South Africa: State Plaudits for AIDS Activist Achmat
November 6, 2006
On Wednesday, South Africa's Health Ministry signaled its recognition that it can better fight HIV/AIDS by joining forces with civil society activists than by sidelining them.
"We were embarrassed, severely embarrassed as a country," Nozizwe Madlala-Routledge, deputy health minister, said in reference to widespread criticism of South Africa at the 16th International AIDS Conference in Toronto. "We have been in denial at the very highest levels" that current programs are not working, she said before a panel discussion at the University of Cape Town. The deputy minister then thanked Treatment Action Campaign's Zachie Achmat for motivating the country's AIDS treatment program by refusing to take antiretrovirals until they were publicly available and free.
"We need as a country to thank him," Madlala-Routledge said. "He risked his own life so that treatment with antiretrovirals could be made free of charge in our public health facilities." Achmat was a panel participant.
Madlala-Routledge's statements were perceived as the latest signs that Health Secretary Manto Tshabalala-Msimang's unorthodox views about AIDS are not shared by many senior government officials. The government has recently appointed Deputy President Phumzile Mlambo-Ngcuka to lead its AIDS efforts and devise a new AIDS strategy, which will be announced on World AIDS Day, Dec. 1.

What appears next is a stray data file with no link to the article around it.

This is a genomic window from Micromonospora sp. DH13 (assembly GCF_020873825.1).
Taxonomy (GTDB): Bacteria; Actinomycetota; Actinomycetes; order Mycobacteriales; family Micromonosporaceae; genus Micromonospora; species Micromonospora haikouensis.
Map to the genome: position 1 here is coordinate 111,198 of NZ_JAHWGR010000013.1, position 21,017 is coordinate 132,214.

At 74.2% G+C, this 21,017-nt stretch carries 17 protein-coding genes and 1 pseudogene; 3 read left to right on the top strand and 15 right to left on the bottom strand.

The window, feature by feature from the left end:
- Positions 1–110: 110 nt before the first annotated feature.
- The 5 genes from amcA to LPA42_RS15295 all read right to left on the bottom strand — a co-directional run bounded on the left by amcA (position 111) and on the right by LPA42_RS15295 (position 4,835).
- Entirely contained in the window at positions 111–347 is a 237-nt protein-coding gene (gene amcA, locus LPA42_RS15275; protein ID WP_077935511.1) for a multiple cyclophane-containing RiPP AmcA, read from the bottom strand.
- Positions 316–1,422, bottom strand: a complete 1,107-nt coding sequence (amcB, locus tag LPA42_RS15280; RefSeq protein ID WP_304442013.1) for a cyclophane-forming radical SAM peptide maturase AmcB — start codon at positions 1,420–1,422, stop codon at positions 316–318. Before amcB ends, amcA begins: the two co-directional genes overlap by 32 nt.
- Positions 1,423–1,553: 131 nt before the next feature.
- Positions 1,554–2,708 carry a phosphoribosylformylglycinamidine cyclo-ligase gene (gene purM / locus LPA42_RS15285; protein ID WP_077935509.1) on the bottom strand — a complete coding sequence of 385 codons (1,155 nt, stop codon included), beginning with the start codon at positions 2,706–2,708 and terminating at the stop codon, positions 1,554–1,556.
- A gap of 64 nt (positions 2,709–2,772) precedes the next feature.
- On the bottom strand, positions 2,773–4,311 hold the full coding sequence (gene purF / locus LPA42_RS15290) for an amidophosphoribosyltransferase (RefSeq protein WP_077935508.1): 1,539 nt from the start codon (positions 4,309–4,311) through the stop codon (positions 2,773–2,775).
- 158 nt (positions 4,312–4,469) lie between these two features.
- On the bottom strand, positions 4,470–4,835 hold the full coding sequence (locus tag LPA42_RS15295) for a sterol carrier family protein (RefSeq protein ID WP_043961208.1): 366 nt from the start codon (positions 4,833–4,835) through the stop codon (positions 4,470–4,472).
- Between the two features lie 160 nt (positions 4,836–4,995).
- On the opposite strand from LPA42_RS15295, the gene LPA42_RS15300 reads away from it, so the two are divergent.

The health secretary provoked international fury when she advocated food such as garlic, lemons and African potatoes over drugs for AIDS treatment. UN Special Envoy for HIV/AIDS in Africa Stephen Lewis described South Africa's former AIDS stance as "obtuse, dilatory and negligent." In addition, 81 AIDS authorities wrote to ask President Thabo Mbeki to fire Tshabalala-Msimang, saying she had "expressed pseudo-scientific views about the management of HIV infection" and is "an embarrassment to the South African government."
Business Day (Johannesburg)
11.02.2006; Tamar Kahn
This article was provided by U.S. Centers for Disease Control and Prevention. It is a part of the publication CDC HIV/Hepatitis/STD/TB Prevention News Update. Visit the CDC's website to find out more about their activities, publications and services.